click here


Posted On 09  Nov  2015  

Currency as an asset class and as a risk in investing

09/11/2015 It is not only in an internationally diversified investment portfolio that investors encounter currency as a source of returns as well as risk. Currency risks are part and parcel of most investments into stock, bonds, commodities or deposit markets. Here are examples of how currency returns are intrinsic in investment products: FTSE 100, DAX, SMI, CAC, S&P 500, Nikkei, HSI These indexes contains mining, consumer, energy, banks and insurance companies. Most derive very significant parts of their incomes from foreign assets and foreign earnings. One only has to think of BHP, Rio, HSBC, Unilever, Nestle, Roche, AstraZeneca, UBS, WPP, BMW, BP etc. to know that either the commodities they deal with are sourced from outside of the countries in which the shares are listed or the revenues come from a diverse set of countries, as does their cost of operations. Many large companies have more than one listing. BHP,


Posted On 02  Nov  2015  

Why we are on the cusp of recovery for Brazil stocks?

02/11/2015 By the time an emerging market economy such as Brazil enters a recession a lot of damage is already priced in. This is because emerging markets are expected to grow between 4-8 per cent per annum and the journey to negative growth is a prolonged and painful affair. After the doc com sell off in 2002, the IBOV started its rapid up move from a level below 15,000 to reach 70,000 by May 2008. The financial crisis of 2008 resulted in the market correcting back to less than 32,000 for it to then rally in 2009 back to the old peaks. At the market peaks the Brazilian Real (BRL) was worth ca. 0.60 to the USD. The BRL peaks in July 2011 at 0.65 and since then has declined to the current level of 0.26. In the meantime the stock market has fallen to ca. 46,000. That is a


Posted On 30  Oct  2015  

Is the commodity Bear Market at an end?

30/10/2015   One of the key lessons that the financial crisis has taught us is that managers and CEOs of our financial institutions usually don’t have a clue about their own businesses and should always be treated with scepticism. This is even truer of the people who run natural resource companies and those who produce materials. They have no idea what future demand is going to look like and how much they should be investing today to meet that demand. Having spent like madmen at the peak of the last commodity cycle, taking supply out of the market has become very tricky. Just as banks became dependent on trading, repackaging derivative and asset backed securities, the miners piled billions into new capacities. It all came unstuck when China decided to change its business model. The ways in which the financial crisis and the resulting troubles in the US and Europe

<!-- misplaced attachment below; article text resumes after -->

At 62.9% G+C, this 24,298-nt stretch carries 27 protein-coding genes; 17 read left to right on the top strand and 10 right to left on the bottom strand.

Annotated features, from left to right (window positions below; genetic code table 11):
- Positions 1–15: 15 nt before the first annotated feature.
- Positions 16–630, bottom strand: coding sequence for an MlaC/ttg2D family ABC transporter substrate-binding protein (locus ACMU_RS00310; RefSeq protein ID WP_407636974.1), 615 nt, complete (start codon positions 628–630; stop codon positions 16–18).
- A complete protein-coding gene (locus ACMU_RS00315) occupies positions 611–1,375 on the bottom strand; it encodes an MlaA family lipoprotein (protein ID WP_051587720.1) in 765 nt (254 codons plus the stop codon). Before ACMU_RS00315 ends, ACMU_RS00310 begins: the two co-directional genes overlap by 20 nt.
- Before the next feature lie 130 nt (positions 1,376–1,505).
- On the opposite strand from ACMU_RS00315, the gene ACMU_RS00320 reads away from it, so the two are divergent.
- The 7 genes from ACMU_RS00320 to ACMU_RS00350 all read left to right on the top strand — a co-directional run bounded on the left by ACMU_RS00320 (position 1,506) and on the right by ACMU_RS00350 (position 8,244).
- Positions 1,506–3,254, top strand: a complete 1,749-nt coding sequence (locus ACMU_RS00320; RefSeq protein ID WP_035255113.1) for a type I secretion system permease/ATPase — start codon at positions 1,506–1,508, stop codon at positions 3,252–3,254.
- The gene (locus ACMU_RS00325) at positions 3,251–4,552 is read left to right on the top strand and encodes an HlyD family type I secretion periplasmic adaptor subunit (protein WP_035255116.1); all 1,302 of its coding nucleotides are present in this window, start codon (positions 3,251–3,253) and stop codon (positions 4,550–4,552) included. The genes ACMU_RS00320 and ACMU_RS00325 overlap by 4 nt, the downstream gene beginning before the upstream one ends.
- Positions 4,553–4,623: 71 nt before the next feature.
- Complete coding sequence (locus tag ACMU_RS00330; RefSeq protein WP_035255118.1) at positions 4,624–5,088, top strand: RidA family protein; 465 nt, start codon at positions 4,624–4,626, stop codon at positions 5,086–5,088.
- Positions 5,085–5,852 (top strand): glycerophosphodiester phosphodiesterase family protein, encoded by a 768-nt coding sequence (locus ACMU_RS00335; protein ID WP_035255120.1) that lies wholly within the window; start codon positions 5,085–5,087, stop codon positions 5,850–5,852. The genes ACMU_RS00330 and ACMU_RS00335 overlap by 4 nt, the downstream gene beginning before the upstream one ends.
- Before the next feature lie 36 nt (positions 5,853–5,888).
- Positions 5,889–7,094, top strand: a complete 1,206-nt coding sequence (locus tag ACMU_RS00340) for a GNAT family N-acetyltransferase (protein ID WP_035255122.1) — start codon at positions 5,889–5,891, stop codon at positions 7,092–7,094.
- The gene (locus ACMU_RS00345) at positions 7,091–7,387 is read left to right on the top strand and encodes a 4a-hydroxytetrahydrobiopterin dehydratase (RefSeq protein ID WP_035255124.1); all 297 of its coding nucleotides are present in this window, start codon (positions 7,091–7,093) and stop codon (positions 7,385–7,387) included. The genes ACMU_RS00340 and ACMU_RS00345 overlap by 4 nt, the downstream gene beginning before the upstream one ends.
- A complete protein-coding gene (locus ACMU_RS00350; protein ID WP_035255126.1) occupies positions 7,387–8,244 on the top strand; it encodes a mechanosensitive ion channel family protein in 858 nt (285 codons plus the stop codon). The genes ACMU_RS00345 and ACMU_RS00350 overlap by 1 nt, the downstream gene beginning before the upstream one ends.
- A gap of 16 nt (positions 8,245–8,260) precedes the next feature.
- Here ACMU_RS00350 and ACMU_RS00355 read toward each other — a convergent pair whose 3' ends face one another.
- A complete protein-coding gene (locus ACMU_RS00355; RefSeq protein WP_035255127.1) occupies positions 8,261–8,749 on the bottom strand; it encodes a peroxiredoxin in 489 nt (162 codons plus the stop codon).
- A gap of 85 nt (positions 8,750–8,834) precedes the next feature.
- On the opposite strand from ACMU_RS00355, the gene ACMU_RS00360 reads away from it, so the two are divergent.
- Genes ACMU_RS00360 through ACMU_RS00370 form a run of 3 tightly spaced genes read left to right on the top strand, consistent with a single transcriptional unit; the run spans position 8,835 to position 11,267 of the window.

Posted On 30  Oct  2015  

Deutsche Bank – the need to go back to its roots

30/10/2015 Many years ago I use to work at Deutsche Bank Capital Markets. Most of the Managing Directors had been shipped from Frankfurt. Their command of the English language was poor and they had little idea about the workings of the London financial markets. But in addition to those staid seniors, I had the privilege of working with some very intelligent Germans. The insights I had into their rather conservative ways has shaped my own thinking over the years. There was some comfort in working for an institution which owned significant stakes in corporate Germany and appeared steady. Driven from a strong German client base Deutsche Bank was a powerful player in global markets. Deutsche Bank was never at the forefront of anything new. They allowed the American banks to test the waters. But when DB started to participate in a given market, it was a force to be reckoned


Posted On 29  Oct  2015  

Questioning the perceived wisdom of markets

29/10/2015 It is the established wisdom that provided industries are not subsidised by taxpayer money, companies can sell their products in global markets without being accused of dumping. In recent days the Chinese are being accused of dumping cheap steel into the global markets. Apparently there is some proof that the State lenders have been subsidizing the steel producers with cheap loans or other forms of credits. It is common for governments to use all types of incentives to attract foreign investments. These are not materially different from subsidies. Subsidies can take many forms. One can argue that many oil and gas producing nations are dumping. Saudi Arabia is certainly a case in point. They have a free resource in the form of oil reserves. They have decided to dump the commodity in order to take greater market share at the expense of current income. The United States has given